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Gov. Murphy addresses opposition to offshore wind energy in New Jersey

WHYY News|Tennyson Donyéa|September 28, 2022
New JerseyOffshore Wind

New Jersey Gov. Phil Murphy answered questions about the state’s burgeoning offshore wind energy industry during his monthly call-in show with tri-state NPR affiliates Tuesday night.


New Jersey Gov. Phil Murphy answered questions about the state’s burgeoning offshore wind energy industry during his monthly call-in show with tri-state NPR affiliates Tuesday night.

One caller confronted Murphy over wind turbine projects in Long Beach Island and nearby shore towns like Atlantic City. Some residents are opposed to wind turbine initiatives, the caller said, because they think the turbines will negatively impact tourism and the fishing industry, and harm marine wildlife.

“[The caller] very fairly raises concerns that we’ve heard from folks on Long Beach Island and other places,” Murphy said. “And I would just say this: We are doing everything we can as we engage with communities on the shore, as we engage with fishermen, both recreational and commercial.”

According to a Rutgers University study published in June, Atlantic City’s surf clam fisheries could lose up to 25% of their revenue due to wind farms.

“This is a huge opportunity for us to access clean energy, that again, will benefit … for generations, literally, to come,” Murphy said. “And that’s … I wouldn’t say the ... more [truncated due to possible copyright]

     

New Jersey Gov. Phil Murphy answered questions about the state’s burgeoning offshore wind energy industry during his monthly call-in show with tri-state NPR affiliates Tuesday night.

One caller confronted Murphy over wind turbine projects in Long Beach Island and nearby shore towns like Atlantic City. Some residents are opposed to wind turbine initiatives, the caller said, because they think the turbines will negatively impact tourism and the fishing industry, and harm marine wildlife.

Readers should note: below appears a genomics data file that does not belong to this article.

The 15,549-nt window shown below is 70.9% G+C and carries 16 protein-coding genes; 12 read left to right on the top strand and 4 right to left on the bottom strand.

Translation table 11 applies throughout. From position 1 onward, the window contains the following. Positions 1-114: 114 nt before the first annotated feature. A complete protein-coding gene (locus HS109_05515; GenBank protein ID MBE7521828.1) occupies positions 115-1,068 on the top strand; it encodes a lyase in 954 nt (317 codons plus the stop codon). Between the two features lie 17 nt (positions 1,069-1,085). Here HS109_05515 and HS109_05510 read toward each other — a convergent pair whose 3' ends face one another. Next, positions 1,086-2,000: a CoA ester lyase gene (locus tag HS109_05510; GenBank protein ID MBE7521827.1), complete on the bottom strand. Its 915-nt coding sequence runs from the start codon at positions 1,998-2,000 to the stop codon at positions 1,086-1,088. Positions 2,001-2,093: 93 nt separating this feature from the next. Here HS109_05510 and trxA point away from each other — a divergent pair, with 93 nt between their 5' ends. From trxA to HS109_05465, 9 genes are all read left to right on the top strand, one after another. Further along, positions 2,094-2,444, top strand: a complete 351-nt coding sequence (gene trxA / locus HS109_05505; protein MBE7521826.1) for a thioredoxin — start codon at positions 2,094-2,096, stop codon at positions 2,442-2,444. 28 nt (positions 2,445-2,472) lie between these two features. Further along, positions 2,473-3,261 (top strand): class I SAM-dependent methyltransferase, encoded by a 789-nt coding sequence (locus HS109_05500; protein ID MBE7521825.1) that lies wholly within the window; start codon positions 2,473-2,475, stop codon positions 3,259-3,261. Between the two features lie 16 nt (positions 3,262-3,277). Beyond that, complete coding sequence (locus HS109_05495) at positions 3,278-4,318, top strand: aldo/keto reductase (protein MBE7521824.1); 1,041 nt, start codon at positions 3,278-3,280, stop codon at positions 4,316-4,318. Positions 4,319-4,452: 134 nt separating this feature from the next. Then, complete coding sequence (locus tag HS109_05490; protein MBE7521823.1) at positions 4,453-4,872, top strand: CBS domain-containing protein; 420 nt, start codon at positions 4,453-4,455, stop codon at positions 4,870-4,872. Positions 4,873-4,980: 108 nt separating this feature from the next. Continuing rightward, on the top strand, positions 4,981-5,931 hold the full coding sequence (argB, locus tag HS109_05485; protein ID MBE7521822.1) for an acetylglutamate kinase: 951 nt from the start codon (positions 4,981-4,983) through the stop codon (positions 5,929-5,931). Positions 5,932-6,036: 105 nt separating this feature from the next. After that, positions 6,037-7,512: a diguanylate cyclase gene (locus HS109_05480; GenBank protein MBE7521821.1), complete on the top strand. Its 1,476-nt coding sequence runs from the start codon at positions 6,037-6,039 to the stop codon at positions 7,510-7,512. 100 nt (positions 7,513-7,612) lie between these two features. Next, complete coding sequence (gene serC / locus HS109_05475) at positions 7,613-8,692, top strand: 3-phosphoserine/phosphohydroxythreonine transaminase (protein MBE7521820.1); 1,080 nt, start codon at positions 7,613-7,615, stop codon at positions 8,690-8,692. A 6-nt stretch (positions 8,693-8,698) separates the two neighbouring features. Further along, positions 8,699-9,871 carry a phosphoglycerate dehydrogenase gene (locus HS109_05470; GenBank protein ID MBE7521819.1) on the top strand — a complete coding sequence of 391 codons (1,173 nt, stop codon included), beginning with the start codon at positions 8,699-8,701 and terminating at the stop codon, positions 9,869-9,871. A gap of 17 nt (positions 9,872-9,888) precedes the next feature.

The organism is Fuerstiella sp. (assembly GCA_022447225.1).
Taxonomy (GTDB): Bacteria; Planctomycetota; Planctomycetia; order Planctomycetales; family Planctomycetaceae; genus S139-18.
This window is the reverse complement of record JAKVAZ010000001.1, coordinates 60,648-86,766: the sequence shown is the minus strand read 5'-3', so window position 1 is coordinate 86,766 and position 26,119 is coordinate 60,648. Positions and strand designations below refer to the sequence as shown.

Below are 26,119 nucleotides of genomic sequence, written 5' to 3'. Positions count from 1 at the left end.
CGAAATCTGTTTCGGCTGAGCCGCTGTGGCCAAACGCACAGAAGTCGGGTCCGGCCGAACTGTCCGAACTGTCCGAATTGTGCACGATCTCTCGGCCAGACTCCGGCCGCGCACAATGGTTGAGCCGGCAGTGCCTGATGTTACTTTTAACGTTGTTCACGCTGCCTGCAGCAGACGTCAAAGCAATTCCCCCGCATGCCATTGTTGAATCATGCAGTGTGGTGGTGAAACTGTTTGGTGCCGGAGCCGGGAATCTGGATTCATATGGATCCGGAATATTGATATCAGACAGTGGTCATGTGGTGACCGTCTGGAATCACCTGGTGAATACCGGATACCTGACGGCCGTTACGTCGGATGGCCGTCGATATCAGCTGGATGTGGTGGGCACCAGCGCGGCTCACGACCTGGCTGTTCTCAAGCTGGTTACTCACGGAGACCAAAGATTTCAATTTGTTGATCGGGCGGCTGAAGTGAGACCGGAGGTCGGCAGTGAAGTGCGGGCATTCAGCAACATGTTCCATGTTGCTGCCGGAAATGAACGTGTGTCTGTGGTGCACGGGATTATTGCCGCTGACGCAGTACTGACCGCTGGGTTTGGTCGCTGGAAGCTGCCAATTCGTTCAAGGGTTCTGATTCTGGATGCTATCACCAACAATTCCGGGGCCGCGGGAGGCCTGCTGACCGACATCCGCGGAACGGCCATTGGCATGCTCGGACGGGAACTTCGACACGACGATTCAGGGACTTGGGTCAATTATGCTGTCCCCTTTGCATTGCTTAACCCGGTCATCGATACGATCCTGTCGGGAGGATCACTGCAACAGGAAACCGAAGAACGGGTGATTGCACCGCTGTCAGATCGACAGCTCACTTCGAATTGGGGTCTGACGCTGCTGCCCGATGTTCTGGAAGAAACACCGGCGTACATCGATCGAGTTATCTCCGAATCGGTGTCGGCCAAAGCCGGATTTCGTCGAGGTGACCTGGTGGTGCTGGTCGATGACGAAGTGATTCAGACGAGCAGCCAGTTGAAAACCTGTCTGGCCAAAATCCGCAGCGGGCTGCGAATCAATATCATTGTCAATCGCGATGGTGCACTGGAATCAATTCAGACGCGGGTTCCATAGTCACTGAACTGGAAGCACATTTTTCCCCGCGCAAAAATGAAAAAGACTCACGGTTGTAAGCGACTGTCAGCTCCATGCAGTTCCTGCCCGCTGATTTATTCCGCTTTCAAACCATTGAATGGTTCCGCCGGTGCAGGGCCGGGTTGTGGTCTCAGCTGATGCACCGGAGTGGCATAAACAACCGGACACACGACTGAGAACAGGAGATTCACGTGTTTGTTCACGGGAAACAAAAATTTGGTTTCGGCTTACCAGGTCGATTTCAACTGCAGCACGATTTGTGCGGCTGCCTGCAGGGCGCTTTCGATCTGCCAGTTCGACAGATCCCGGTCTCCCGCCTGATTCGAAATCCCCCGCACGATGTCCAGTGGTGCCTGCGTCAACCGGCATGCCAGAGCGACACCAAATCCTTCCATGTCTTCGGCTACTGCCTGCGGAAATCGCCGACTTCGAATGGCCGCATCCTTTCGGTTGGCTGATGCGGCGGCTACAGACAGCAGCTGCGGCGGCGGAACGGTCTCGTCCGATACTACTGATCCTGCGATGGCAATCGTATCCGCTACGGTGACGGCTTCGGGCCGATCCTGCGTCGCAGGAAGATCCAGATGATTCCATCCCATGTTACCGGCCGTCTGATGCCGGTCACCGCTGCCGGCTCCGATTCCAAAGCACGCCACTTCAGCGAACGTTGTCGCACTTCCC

“[The caller] very fairly raises concerns that we’ve heard from folks on Long Beach Island and other places,” Murphy said. “And I would just say this: We are doing everything we can as we engage with communities on the shore, as we engage with fishermen, both recreational and commercial.”

According to a Rutgers University study published in June, Atlantic City’s surf clam fisheries could lose up to 25% of their revenue due to wind farms.

“This is a huge opportunity for us to access clean energy, that again, will benefit … for generations, literally, to come,” Murphy said. “And that’s … I wouldn’t say the balancing reality. That’s the objective. And we want to, within that objective, do this right, by residents, by nature, by wildlife, by fishermen.”

Another caller asked how the public could provide input on the Murphy administration’s goal to position the state as a significant player in the offshore wind economy.

“We’ve got massive public engagement … on stuff like this that we are regularly hosting,” Murphy said.

Residents can offer input on offshore wind development on the state Department of Environmental Protection’s website.

During Climate Week last Wednesday, Murphy joined New York Gov. Kathy Hochul in New York City to announce a massive jump in offshore wind energy production.

Murphy said New Jersey is committed to producing 11,000 megawatts of wind energy by 2040.

Content truncated due to possible copyright. Use source link for full article.


Source:https://whyy.org/articles/new…

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